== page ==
Innocence Abroad

Photo by Janko Ferlic on
Innocence Abroad

At the hotel check-in counter in Lucerne,
a travel weary American family of four,
on summer break, 

had just walked across the 
Reuss River
on the world’s oldest surviving truss bridge.

They’d also viewed the incredible 
Dying Lion stone carving,
a tribute to immense bravery.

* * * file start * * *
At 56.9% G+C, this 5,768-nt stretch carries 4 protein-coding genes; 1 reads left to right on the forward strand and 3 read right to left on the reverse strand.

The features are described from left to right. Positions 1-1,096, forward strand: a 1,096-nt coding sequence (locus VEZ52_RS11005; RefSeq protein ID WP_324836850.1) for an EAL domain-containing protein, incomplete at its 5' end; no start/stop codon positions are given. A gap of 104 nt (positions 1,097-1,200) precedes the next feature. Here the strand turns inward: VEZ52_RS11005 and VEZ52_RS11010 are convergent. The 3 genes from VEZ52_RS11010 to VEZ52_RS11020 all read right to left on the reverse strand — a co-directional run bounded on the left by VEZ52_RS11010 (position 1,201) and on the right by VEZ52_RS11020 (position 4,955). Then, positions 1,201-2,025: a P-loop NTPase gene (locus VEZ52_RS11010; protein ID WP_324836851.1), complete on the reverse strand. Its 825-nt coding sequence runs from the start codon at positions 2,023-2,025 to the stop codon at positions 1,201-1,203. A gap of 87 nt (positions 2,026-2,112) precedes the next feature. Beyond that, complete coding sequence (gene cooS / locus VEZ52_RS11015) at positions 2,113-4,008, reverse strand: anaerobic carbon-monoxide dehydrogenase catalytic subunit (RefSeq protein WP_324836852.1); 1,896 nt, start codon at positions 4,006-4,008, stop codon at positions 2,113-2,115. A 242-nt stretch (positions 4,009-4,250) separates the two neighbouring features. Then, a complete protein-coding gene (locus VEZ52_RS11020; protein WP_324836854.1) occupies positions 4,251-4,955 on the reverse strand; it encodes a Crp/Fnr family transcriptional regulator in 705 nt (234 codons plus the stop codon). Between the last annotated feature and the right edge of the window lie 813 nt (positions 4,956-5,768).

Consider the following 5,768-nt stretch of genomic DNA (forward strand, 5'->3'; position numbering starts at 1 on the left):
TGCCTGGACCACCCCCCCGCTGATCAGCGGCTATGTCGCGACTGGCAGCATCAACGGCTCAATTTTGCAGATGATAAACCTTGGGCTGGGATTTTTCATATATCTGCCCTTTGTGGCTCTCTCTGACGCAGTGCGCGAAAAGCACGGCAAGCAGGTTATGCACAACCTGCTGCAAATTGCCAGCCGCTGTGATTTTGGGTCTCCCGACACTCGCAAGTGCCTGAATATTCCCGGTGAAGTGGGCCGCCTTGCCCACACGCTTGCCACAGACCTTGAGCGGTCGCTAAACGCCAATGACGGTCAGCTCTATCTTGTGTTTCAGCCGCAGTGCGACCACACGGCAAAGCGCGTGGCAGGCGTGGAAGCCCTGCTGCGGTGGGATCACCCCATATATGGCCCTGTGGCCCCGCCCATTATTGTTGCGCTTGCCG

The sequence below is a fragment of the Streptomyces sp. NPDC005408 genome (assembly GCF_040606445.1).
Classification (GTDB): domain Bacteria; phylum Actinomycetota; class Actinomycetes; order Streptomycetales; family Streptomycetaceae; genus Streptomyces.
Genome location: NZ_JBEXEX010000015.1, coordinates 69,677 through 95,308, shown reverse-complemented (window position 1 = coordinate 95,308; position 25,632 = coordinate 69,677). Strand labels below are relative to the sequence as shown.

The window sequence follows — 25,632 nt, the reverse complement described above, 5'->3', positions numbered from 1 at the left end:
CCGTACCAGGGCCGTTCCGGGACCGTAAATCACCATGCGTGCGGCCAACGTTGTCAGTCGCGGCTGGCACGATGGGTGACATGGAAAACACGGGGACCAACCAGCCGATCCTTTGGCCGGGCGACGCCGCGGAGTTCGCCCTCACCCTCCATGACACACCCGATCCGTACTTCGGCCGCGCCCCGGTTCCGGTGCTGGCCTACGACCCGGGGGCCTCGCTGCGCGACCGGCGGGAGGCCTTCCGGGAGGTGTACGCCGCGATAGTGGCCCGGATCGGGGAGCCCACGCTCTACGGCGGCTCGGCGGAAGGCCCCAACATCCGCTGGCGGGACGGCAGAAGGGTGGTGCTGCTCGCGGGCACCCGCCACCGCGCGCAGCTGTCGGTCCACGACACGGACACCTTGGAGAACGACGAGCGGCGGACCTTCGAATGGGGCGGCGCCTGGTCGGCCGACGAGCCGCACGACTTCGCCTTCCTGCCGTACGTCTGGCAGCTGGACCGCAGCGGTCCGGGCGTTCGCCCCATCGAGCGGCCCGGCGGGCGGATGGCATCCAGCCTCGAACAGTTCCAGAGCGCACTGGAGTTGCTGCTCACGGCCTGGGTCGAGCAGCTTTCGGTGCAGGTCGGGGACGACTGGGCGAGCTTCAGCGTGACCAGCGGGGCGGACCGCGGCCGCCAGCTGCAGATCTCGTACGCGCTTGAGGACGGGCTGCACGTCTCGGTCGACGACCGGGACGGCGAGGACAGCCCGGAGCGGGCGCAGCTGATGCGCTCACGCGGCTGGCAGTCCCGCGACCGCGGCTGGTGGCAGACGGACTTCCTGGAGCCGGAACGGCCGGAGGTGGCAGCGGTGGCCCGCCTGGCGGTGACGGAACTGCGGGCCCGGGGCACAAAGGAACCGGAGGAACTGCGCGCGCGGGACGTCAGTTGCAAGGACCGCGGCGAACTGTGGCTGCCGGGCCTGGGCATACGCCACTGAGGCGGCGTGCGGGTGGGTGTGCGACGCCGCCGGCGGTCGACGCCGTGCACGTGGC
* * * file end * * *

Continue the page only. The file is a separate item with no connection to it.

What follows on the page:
“Your passports, please,” 
the natty clerk said in impeccable English.

Tobi Anne, eleven then,
a blond braid engineered 
by her mother’s nimble fingers
hanging mid-way down her back,

innocent as pie,

“Why do you need our passports?”

“Because,” he replied,
“Some people pretend 
to be someone they’re 

“Oh,” daughter mine said,
a coy grin tugging at her lips,

“Who are we going to be tonight, Dad?

. . . j
from the Wonderments and Such collection

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